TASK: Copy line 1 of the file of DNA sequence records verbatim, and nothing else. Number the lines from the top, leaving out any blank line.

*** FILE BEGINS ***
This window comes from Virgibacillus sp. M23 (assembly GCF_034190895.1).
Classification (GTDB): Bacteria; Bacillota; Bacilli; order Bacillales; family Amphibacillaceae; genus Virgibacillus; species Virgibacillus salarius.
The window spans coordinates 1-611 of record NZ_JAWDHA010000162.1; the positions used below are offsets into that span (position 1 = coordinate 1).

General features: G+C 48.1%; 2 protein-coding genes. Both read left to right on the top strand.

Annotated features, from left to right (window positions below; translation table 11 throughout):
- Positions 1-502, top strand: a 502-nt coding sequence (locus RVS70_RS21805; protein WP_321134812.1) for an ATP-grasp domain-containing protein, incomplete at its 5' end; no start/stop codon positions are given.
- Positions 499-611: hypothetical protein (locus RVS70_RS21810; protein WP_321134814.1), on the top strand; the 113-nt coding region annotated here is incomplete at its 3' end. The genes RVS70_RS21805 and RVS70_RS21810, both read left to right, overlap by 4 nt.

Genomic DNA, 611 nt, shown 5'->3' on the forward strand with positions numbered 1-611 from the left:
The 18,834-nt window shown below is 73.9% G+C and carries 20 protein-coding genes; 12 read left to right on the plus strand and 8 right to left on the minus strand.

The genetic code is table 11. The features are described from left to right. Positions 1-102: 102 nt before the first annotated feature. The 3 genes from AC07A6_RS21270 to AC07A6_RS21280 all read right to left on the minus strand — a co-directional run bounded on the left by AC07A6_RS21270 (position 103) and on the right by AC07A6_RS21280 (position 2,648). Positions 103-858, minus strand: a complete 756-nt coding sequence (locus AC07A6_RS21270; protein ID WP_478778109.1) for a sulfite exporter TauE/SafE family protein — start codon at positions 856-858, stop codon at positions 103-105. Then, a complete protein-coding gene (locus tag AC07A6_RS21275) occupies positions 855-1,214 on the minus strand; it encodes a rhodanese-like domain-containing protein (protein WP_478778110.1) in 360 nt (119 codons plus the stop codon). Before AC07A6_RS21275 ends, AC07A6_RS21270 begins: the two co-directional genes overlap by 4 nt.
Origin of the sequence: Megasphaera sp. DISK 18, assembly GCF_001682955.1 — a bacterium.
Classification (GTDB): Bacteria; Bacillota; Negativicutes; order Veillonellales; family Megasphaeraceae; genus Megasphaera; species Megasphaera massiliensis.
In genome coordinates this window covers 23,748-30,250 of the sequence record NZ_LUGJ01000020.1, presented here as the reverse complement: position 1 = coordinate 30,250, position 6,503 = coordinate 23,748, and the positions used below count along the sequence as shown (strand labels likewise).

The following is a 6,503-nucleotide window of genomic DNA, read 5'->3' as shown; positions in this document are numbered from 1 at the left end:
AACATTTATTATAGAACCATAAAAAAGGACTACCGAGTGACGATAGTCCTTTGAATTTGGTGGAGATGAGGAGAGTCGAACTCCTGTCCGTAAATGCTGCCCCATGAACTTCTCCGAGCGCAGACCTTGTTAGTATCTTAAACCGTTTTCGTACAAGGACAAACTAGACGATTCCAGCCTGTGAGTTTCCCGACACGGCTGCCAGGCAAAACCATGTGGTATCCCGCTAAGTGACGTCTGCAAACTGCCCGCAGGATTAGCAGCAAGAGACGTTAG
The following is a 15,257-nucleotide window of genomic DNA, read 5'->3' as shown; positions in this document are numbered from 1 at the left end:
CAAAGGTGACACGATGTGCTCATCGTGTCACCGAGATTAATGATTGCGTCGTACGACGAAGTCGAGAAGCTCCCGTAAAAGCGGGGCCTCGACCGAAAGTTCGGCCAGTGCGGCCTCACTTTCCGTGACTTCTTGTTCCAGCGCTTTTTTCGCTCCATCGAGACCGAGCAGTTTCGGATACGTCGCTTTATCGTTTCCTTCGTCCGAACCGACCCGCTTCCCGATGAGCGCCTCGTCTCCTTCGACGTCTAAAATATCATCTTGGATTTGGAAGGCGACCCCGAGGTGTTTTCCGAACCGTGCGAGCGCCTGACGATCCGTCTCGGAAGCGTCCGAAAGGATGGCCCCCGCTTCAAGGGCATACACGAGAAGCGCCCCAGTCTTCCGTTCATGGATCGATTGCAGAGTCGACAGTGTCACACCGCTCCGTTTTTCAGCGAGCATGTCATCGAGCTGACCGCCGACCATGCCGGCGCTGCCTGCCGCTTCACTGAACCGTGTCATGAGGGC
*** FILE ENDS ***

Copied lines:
This window comes from Virgibacillus sp. M23 (assembly GCF_034190895.1).